Improving the Social Interactions and Peer Perceptions of Adolescents with ASD: Results from a Randomized Clinical Trial of the START Socialization Program

Poster Presentation
Friday, May 3, 2019: 5:30 PM-7:00 PM
Room: 710 (Palais des congres de Montreal)
J. A. Ko, A. R. Miller, A. Chiu, M. Allison, R. Graef, S. Said, A. Rathore, R. Rincon, A. Barrett, E. McGarry and T. W. Vernon, University of California Santa Barbara, Santa Barbara, CA
Background: Social skill programs for adolescents with ASD rarely use live, real-world peer interactions as an outcome measure when these interactions are arguably the most important and socially valid evidence for meaningful socialization improvements. Instead, parent and self-report survey measures and structured social assessments are commonly used instruments to measure social skill gains (Miller et al., 2014). However, these tools may have limited value without converging evidence of real-world social improvements (Cunningham, 2012). Specifically, when these adolescents interact with similarly aged social partners, how are they perceived? Do they use the verbal and non-verbal skills that are generally associated with social competence? To date, no studies have examined if third party, untrained observers perceive social competence improvements in live peer interactions after completing a randomized clinical trial (RCT) of a social skills program.

Objectives: The current study evaluated the efficacy of an RCT of the Social Tools And Rules for Teens (START) program through directly observing and coding social skill use and obtaining peer perceptions of social ability based on brief video-recorded conversations.

Methods: Thirty-five adolescents (ages 12-17) and their parents participated in the RCT of the START program, which is a 20-week experiential social competence and motivation intervention. At pre- and post-intervention, adolescents engaged in 5-minute dyadic conversations with two unfamiliar, typically developing peers (one male and one female). Video-recorded conversations were coded for various social skills (i.e. questions asked, mutual engagement, speaking contributions, eye contact, listening behaviors, and positive facial expressions). Two video coders coded each behavior and reliability was established for 30% of the videos. The video-recorded conversations were also shown to peer observers (unknown to participants and blind to study objectives), who rated participants along several social domains (i.e. social skills, comfort during the interaction, awkwardness during the interaction, and perceived quality of existing relationships). Videos were counterbalanced to ensure that the pre-intervention video was not always viewed before the post-intervention video. Every participant video was rated five times by different raters to ensure consistency of ratings.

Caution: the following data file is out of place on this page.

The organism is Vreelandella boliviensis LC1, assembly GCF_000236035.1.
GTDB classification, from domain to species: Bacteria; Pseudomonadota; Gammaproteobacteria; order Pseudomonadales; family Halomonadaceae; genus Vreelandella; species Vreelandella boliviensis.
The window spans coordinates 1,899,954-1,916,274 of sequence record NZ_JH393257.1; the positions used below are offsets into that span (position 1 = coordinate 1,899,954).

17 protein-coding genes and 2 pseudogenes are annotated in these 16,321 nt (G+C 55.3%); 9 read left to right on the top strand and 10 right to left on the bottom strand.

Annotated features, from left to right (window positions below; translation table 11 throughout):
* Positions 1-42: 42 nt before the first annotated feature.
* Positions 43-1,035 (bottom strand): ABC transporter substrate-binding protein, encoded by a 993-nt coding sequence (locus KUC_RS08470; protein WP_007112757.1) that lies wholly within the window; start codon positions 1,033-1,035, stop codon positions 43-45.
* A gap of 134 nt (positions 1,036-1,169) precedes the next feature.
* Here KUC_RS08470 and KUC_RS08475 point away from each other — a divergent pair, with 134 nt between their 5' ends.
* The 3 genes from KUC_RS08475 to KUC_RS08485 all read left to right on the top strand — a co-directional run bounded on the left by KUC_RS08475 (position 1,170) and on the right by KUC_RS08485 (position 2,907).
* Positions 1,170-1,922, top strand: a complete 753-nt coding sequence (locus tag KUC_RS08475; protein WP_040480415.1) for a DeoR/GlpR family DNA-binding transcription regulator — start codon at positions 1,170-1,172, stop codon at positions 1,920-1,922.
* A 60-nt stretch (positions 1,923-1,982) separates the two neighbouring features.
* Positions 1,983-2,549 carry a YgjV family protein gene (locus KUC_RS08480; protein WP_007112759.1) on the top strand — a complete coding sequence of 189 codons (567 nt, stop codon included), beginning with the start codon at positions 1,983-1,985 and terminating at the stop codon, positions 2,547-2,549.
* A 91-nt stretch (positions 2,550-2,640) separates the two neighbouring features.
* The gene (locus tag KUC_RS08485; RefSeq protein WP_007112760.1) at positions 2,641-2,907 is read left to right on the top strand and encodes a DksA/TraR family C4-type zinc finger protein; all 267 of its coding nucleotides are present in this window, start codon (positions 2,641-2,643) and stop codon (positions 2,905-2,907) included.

Results: Two-way mixed ANOVAs were performed to examine differences between the treatment and waitlist groups on video-coded social skills and peer perceptions of social ability across time. Results revealed significant improvements for adolescents who participated in the START program in the following social skills: questions asked (p = .035; medium-large effect), eye contact (p = .003; large effect), listening behaviors (p = <.001; large effect), and positive facial expressions (p = .009; large effect). Compared to a waitlist control group, adolescents who participated in the START program also demonstrated significant improvements peer perceptions of social ability made by observers unfamiliar with the study (p = <.001; large effect).

Conclusions: The START program resulted in significant gains in the adolescents’ use of specific social skills, which in turn increased peer perceptions of their social competence. This is particularly promising, given that the social strategies one utilizes dictates how favorably one is perceived as a potential conversation partner and sets the foundation for building successful social connections and relationships.